MR. WEISGALL: The bill requires US refineries to double the amount of ethanol that they blend currently with gasoline. Given the wind and ethanol incentives in the bill, the midwest comes off as a very big winner. The ethanol market is already booming, at least judging from the number of new plants under development to make ethanol using corn as the raw input. Probably the greatest new opportunities are in biodiesel and production of cellulosic ethanol, both of which qualify for tax credits.
MR. MARTIN: The debate in the ethanol market is whether, with all the new plants under development, we risk having the same over-build situation we had a few years ago in the merchant power market. That is not yet a concern for biodiesel. We do not produce much biodiesel in this country.
MR. WEISGALL: Very low numbers, but biodiesel output is expected to increase 10- or 20-fold in a relatively short period of time.
MR. MARTIN: Are there any other opportunities that we have not mentioned?
MR. VEECH: One thing no one has mentioned is the bill improves the siting process for liquefied natural gas receiving terminals. This could have a significant effect on the gas equation in this country. There is already enormous upstream and midstream investment around the LNG business, but siting of receiving terminals -- particularly in North America anywhere near population centers -- has been a vexatious issue. The bill should make it easier to build new terminals. That will have an effect, in turn, on longer-term gas prices.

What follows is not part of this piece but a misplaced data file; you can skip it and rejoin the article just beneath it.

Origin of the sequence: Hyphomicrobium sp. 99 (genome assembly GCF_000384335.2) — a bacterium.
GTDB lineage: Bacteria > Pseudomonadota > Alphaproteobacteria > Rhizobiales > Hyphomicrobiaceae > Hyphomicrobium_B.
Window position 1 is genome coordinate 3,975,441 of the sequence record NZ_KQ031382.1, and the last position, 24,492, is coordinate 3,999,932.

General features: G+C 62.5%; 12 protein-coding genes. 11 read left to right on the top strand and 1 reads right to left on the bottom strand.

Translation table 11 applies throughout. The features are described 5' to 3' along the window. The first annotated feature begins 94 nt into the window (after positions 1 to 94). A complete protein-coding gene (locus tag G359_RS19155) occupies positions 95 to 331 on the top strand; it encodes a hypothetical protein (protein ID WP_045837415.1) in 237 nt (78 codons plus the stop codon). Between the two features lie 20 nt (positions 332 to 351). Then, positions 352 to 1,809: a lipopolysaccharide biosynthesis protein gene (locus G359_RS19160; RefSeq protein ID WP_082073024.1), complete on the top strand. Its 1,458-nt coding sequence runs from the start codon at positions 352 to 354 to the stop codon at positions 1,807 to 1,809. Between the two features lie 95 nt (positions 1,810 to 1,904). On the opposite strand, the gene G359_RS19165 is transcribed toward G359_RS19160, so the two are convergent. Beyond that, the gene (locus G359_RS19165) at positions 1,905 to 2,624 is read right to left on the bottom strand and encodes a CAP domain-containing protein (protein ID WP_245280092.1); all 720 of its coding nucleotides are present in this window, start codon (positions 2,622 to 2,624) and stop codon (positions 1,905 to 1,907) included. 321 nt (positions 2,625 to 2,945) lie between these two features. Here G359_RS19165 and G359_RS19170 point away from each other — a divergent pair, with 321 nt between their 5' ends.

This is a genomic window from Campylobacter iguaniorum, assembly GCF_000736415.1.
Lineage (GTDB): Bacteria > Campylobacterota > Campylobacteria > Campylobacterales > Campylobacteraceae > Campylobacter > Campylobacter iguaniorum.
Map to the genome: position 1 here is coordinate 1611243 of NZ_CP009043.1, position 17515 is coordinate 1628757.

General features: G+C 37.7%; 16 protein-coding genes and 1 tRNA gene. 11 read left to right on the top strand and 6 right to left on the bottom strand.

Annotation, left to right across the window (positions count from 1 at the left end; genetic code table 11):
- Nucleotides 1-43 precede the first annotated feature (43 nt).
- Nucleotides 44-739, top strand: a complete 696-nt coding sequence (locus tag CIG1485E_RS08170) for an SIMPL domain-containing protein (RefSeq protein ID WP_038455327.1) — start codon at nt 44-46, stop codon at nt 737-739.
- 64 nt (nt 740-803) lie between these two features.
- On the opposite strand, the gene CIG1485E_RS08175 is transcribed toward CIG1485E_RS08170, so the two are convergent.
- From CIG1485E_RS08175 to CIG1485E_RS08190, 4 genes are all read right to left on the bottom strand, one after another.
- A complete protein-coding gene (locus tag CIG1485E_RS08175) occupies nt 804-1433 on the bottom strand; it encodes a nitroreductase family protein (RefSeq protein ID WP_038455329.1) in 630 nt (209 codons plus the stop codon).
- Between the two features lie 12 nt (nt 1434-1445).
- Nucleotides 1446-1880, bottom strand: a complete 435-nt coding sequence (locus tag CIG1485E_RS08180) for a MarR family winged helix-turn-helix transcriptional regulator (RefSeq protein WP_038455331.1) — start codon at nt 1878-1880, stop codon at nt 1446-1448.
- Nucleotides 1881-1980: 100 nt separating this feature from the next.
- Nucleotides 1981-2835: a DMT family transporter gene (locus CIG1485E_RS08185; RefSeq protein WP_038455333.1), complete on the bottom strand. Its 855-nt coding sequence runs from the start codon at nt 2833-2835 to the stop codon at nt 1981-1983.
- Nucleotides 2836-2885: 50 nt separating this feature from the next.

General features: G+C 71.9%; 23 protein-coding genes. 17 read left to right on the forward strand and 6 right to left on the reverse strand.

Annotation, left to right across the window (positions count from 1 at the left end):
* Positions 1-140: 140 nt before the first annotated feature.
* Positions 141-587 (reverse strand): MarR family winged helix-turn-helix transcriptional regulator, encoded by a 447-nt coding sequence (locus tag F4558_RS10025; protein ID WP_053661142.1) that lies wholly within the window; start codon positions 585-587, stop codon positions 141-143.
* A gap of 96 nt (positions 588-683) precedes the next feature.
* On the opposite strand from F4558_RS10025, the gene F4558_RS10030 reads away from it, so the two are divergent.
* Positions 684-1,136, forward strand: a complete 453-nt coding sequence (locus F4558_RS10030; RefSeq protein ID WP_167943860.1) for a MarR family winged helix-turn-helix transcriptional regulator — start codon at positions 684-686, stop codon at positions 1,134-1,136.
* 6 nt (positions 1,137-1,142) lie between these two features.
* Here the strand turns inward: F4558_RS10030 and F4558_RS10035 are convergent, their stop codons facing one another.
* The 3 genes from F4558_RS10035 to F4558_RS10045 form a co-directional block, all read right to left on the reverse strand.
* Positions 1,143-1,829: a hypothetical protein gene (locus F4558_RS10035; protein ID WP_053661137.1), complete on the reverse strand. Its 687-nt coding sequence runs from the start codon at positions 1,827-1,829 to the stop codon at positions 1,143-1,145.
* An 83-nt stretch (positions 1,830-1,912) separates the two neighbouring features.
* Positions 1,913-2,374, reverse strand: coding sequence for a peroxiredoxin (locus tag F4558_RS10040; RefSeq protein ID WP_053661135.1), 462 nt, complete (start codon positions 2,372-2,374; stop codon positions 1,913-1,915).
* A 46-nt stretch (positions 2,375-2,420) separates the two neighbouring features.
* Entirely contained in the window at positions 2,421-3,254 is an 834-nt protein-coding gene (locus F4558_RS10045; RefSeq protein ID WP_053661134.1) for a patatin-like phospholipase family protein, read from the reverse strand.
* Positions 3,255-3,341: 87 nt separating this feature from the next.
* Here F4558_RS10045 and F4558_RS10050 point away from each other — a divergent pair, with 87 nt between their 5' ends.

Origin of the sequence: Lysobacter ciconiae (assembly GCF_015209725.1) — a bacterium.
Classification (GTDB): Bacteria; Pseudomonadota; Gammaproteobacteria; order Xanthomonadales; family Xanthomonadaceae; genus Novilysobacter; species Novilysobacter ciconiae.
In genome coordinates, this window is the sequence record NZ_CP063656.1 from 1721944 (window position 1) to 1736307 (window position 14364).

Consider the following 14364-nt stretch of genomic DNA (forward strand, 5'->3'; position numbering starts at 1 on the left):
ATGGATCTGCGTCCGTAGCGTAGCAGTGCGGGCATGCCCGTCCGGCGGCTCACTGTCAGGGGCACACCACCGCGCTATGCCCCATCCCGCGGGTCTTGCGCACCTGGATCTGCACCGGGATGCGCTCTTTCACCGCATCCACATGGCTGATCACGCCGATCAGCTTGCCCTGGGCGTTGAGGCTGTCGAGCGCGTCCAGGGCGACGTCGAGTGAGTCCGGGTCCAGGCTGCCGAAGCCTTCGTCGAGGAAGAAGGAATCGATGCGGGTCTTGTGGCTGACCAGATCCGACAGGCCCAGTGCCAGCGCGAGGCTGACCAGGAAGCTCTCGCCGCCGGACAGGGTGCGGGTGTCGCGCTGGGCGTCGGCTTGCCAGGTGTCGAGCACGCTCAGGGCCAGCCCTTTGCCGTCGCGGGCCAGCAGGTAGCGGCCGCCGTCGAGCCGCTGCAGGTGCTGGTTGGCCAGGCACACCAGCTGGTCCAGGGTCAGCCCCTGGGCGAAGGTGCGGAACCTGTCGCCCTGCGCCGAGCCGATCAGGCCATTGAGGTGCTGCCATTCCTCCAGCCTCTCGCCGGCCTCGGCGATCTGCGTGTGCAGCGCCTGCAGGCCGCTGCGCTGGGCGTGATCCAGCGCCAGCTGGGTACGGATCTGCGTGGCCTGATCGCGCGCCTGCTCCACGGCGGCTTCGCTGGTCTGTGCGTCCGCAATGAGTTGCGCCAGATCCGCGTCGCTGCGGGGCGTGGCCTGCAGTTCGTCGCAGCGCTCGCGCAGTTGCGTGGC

If you look at domestic gas production in the United States, most of it is either mid-continent or along the shelf. Projections show a significant decline in output within the next five to 10 years. There are not a lot of alternatives in the medium term other than to increase imports of LNG. We may ultimately build a ton of new coal-fired power plants, but that is 10 to 15 years down the road. It is the period five to seven years out where there is clearly a gap around natural gas, and LNG will have to be a part of the solution.
MR. MARTIN: What effect will the bill have on fuel prices? If the bill encourages greater use of coal, then won't that cause coal prices either to increase or at least remain on their current upward trajectory? If it will lead to construction of more LNG terminals, will that lead to a decrease the price of gas?
MR. WEISGALL: This winter, natural gas and home heating prices will go up 30 to 60%, which will make the gasoline spike look like a walk in the park. So short term, no, but perhaps yes in the longer term.
MR. MARTIN: Any other effects on fuel prices? Nobody has mentioned oil. High oil prices were one of the driving forces behind this bill.
MR. WEISGALL: The bill does little to affect oil prices.
MR. MARTIN: Adam Wenner, in some parts of the country, one fuel sets the electricity price and, in others, a different fuel sets the price. Is there an opportunity for windfall profits for people, in regions where coal sets the price, who are using a different fuel?
MR. WENNER: Yes, in areas where electricity is priced in a real-time or day-ahead market. The amount an electricity supplier who is selling into the spot market receives is set by auction. As the price of coal rises, everything else rises along with it. Electricity suppliers who rely on other fuels will benefit.
MR. SHAPIRO: I think you have to look at the bigger picture. In New England or New York state, gas is on the margin, and existing coal plants in those areas make money. The problem is those plants are very old and will need to be retrofitted. The cost of the retrofits will have to come from somewhere.
MR. VEECH: Also from a Wall Street perspective, it's an interesting question what will happen if, as Exelon predicts, it is able to increase the efficiency of the PSE&G nuclear plants. Does the additional return from greater efficiency end up getting passed through to the ratepayers in lower rates, or does it end up benefiting the shareholders of the company?
MR. MARTIN: John Veech, looking at the bill as a whole, who comes out ahead -- independent power companies or utilities?